Tomorrow's Schools review
The independent taskforce report was released in December 2018. It is a challenging report which raised a lot of issues, particularly around inequity and the competitive, fragmented model we currently have which is entrenching inequities.
The report has a number of recommendations related to the idea of ‘education hubs’ as a model of a regional structure to take over a lot of administration from boards, some of which they could delegate back to individual schools. PPTA’s position is that it does not support the specific hub model presented because it does not address employment matters.
A middle tier of support for schools
There are, however, see very good reasons for a middle tier or regional structure of some nature and the PPTA submission is broadly supportive, particularly around the idea of equity funding changes with more resources than currently provided through decile and Targeted Funding for Educational Achievement (TFEA) and learning support funding.
There are reasons for constructing a middle tier of support for schools that have been canvassed less. For example, currently delays experienced by many teachers in getting timely salary changes have structural reasons. School payroll people have the first responsibility and are busy and are not, as a group, a highly professionalised. In a mid-tier structure that could be addressed, as could other challenges. A regional structure allows people to be in one school and to access services and skills from or with others. People at senior leadership level will have an opportunity to move into the hubs with administration, pedagogical and curriculum roles and that would be an interesting career opportunity.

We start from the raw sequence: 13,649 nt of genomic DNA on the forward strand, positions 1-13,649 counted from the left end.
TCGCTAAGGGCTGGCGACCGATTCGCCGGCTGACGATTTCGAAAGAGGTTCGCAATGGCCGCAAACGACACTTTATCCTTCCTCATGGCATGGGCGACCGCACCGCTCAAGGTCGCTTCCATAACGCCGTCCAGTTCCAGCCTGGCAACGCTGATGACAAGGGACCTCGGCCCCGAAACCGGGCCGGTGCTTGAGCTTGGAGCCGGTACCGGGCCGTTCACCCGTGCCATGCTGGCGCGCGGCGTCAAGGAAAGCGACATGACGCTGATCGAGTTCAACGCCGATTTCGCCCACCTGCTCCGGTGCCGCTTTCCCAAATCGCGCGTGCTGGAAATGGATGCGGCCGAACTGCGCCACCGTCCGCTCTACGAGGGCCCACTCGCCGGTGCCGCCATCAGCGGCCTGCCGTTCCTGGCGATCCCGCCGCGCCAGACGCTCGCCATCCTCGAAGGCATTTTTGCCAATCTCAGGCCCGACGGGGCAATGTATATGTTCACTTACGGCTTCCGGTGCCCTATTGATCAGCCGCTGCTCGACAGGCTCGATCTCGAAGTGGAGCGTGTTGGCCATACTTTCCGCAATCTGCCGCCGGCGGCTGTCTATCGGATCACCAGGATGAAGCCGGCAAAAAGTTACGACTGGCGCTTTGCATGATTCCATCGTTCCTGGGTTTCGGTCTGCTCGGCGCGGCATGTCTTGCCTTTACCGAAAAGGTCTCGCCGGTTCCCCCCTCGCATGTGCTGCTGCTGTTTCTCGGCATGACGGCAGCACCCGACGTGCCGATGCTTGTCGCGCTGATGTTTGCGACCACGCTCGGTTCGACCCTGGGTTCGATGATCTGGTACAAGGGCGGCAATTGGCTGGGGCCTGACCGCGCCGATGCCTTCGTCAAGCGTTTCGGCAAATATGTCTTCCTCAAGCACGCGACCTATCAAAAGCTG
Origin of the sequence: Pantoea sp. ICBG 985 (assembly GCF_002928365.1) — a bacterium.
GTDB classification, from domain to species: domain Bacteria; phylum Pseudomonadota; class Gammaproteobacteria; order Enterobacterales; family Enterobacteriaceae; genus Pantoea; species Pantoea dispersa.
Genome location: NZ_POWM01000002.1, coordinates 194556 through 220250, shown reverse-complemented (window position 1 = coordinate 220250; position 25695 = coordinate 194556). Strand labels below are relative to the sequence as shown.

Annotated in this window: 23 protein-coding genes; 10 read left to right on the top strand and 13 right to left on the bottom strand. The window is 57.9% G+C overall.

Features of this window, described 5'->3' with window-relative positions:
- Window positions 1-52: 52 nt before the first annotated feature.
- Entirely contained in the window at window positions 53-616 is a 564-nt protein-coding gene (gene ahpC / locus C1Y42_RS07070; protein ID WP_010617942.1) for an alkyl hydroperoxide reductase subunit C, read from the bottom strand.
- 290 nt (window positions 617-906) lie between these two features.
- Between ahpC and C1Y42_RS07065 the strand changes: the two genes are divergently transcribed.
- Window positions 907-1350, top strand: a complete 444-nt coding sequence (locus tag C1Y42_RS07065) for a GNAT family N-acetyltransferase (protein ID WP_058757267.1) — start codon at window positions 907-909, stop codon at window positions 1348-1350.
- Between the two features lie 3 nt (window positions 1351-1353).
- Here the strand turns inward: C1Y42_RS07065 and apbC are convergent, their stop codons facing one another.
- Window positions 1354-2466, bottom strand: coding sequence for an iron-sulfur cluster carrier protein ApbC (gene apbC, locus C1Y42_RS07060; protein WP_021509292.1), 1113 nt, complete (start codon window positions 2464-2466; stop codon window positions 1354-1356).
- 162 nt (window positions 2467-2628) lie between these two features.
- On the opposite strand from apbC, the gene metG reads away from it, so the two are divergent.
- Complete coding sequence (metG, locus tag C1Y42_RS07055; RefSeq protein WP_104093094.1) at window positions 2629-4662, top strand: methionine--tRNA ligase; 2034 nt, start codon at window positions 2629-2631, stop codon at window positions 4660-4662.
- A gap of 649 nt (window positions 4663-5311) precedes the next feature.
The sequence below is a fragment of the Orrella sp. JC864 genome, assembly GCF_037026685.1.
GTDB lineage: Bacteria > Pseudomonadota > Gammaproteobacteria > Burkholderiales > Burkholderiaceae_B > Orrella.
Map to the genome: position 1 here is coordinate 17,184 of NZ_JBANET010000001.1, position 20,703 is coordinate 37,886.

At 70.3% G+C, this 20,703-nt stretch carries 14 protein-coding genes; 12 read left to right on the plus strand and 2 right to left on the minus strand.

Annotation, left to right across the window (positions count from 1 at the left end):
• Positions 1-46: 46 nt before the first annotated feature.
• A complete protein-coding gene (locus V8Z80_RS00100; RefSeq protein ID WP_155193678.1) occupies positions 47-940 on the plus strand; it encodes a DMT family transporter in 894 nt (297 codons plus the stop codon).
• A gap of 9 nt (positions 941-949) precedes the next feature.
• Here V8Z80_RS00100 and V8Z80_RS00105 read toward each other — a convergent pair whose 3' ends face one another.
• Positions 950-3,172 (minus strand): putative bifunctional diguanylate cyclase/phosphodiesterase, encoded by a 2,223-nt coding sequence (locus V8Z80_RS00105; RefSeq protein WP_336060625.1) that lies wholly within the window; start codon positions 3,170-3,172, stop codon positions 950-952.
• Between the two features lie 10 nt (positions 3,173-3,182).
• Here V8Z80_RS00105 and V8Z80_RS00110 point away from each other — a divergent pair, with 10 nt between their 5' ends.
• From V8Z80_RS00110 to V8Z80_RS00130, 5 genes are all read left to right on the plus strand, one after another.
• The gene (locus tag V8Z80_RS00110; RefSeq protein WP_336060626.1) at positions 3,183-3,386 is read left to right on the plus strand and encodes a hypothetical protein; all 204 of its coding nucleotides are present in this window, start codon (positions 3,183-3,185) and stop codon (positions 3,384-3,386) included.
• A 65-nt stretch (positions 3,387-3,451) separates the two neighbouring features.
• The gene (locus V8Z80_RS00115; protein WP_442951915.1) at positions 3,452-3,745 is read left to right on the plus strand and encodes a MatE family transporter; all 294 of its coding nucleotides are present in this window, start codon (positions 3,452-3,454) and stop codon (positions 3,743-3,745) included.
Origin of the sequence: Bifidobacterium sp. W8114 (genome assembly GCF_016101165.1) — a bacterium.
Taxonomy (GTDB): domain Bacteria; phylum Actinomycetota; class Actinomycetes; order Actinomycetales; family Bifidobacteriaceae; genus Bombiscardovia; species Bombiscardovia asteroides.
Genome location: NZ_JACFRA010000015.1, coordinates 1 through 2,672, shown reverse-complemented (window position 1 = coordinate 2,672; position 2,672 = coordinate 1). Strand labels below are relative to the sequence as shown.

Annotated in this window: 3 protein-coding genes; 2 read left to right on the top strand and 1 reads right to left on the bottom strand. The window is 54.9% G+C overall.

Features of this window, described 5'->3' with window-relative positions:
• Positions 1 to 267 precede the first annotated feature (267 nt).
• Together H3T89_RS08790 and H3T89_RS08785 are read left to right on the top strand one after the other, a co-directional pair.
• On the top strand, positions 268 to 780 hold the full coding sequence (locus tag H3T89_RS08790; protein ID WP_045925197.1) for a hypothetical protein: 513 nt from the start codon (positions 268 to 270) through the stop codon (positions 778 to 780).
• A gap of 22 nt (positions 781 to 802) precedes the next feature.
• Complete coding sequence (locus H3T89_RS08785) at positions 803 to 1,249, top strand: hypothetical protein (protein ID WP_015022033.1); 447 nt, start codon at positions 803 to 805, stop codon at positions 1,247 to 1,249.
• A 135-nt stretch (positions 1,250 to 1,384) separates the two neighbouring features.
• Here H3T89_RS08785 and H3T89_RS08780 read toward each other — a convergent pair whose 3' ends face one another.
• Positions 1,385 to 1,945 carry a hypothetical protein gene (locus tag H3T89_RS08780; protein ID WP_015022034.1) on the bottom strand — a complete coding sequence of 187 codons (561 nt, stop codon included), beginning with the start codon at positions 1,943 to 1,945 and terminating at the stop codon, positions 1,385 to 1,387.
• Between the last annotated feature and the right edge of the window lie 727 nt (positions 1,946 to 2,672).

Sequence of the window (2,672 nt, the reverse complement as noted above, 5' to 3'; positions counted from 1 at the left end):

A good system looks very different today than in the 1980s
How a good system looks is very different today to how it looked in NZ in the 1980s – they are more responsive and sophisticated and better at consulting and operating good practice. New Zealand can learn from international comparisons. Estonia, saw big improvements in international ranking and does not have the separate audit office when moving to a local community employer that does support and audit at the same time. Separating audit from support was a poor move in Tomorrow’s Schools.
The regional structure proposal has one tier, most similar to the Ontario model where local educational authorities deal with professional administration and support people doing jobs that are currently done by volunteers or senior leaders. This is actually a fairly standard model around the world.
The opposite to Tomorrow's Schools Big Bang approach
The MoE as it is currently structured and focussed does not have the ability to run a regional tier but the taskforce believes that in the sector at large there are the people with skills to do it. There would need to be a co-designed process of change – the opposite to the big bang approach of Tomorrows Schools introduction.
The report does not imply you can’t have different types of schools. But choice is expensive and leads to inequity and so being cost effective and giving people what they need means a balancing act. The arguments for choice hide the reality that choice is an issue of equity. The empirical evidence is that choice in New Zealand has been accompanied first by white flight and latterly by middle class brown flight and growing inequity of outcomes.
The Taskforce has developed its final recommendations after lots of feedback. PPTA is waiting to confirm that the regional tier is not to be a DHB model, would not be regional employers under regional collectives but would be coordinated from the centre as befits a national teaching service.